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open access eISSN 2093-3673

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Original Article

Anat Cell Biol 2022; 55(3): 304-310

Published online September 30, 2022


Copyright © Korean Association of ANATOMISTS.

Quantification and comparison of tenocyte distribution and collagen content in the commonly used autografts for anterior cruciate ligament reconstruction

Sabiha Latiff , Oladiran Ibukunolu Olateju

School of Anatomical Sciences, Faculty of Health Sciences, University of the Witwatersrand, Johannesburg, South Africa

Correspondence to:Oladiran Ibukunolu Olateju
School of Anatomical Sciences, Faculty of Health Sciences, University of the Witwatersrand, Johannesburg 2193, South Africa
E-mail: oladiran.olateju@wits.ac.za

Received: January 8, 2022; Revised: March 3, 2022; Accepted: March 17, 2022

This is an Open Access article distributed under the terms of the Creative Commons Attribution Non-Commercial License (http://creativecommons.org/licenses/by-nc/4.0/) which permits unrestricted non-commercial use, distribution, and reproduction in any medium, provided the original work is properly cited.


Anterior cruciate ligament is a commonly damaged ligament of the knee. Reconstruction of this ligament usually entails the use of graft harvested from the same subject (i.e., autografts). Several tendons, for example quadriceps, patellar or semitendinosus tendon can be used as an autograft. The composition of the tendons is similar to the anterior cruciate ligament but there is no data that directly compares the compositions of the quadriceps, patellar and semitendinosus tendons. This study quantified and compared the tenocyte distribution and collagen content of these tendons from cadavers of South Africans of European Ancestry. The tenocyte distribution and collagen content were assessed using the ImageJ software. The results showed similarities in the collagen content across the tendons in both sexes (P>0.05). The tenocyte distribution was significantly higher in the quadriceps (P=0.019) or semitendinosus (P=0.016) tendon than in the patellar tendon in the female but no difference was seen in the male (P=0.872). This shows that a large harvestable area may not be directly associated with a more abundant collagen content or tenocyte distribution in the tendon. However, sex-specific tenocyte distribution is an important observation that underpins the possible influence of underlying biological factors on the composition of each tendon and this requires further investigations. In all, this study will contribute to knowledge and assist orthopaedic surgeons in making an informed decision on the choice of graft.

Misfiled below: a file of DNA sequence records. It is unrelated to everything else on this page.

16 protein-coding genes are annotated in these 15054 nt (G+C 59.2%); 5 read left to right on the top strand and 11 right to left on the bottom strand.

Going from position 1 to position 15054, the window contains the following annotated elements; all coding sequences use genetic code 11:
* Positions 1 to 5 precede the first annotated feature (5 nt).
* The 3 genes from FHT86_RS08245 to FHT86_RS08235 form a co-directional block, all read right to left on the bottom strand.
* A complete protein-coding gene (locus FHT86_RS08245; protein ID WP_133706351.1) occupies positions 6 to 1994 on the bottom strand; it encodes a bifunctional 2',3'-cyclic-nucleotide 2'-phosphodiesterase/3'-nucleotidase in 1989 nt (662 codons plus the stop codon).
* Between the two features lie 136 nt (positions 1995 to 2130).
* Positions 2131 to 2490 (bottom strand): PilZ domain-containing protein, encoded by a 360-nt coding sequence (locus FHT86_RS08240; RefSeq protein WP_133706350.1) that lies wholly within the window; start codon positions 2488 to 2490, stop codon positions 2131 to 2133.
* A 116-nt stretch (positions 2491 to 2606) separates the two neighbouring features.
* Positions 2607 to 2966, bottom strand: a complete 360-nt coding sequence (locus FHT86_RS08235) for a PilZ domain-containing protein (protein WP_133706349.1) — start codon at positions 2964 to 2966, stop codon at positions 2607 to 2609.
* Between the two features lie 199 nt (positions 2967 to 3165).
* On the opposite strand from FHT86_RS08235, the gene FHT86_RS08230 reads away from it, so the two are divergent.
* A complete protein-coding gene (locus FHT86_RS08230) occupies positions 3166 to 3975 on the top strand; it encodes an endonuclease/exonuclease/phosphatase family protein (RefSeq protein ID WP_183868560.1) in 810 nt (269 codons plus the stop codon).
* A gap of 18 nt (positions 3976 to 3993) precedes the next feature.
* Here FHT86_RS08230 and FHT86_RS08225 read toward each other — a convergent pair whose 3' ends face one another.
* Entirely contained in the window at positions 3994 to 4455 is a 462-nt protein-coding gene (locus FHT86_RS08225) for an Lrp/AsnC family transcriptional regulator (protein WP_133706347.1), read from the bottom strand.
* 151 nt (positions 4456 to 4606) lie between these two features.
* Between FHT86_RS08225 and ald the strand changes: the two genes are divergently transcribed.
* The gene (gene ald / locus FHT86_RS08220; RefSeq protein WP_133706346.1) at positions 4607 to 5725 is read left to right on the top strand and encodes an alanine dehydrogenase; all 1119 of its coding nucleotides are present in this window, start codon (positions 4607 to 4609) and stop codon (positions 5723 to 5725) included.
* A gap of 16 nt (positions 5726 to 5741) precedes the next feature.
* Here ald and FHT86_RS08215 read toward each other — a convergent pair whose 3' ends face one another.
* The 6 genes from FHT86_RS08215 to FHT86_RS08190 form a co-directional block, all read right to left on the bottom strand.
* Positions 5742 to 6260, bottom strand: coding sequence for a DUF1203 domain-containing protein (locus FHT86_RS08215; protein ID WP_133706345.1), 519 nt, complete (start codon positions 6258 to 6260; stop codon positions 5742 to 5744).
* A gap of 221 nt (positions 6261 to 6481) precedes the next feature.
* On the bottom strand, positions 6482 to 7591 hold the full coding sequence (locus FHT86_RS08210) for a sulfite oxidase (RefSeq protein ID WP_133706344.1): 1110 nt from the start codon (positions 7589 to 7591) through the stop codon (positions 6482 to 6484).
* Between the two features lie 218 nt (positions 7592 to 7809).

Keywords: Autografts, Tenocytes, Collagen, Tendons, Anterior cruciate ligament

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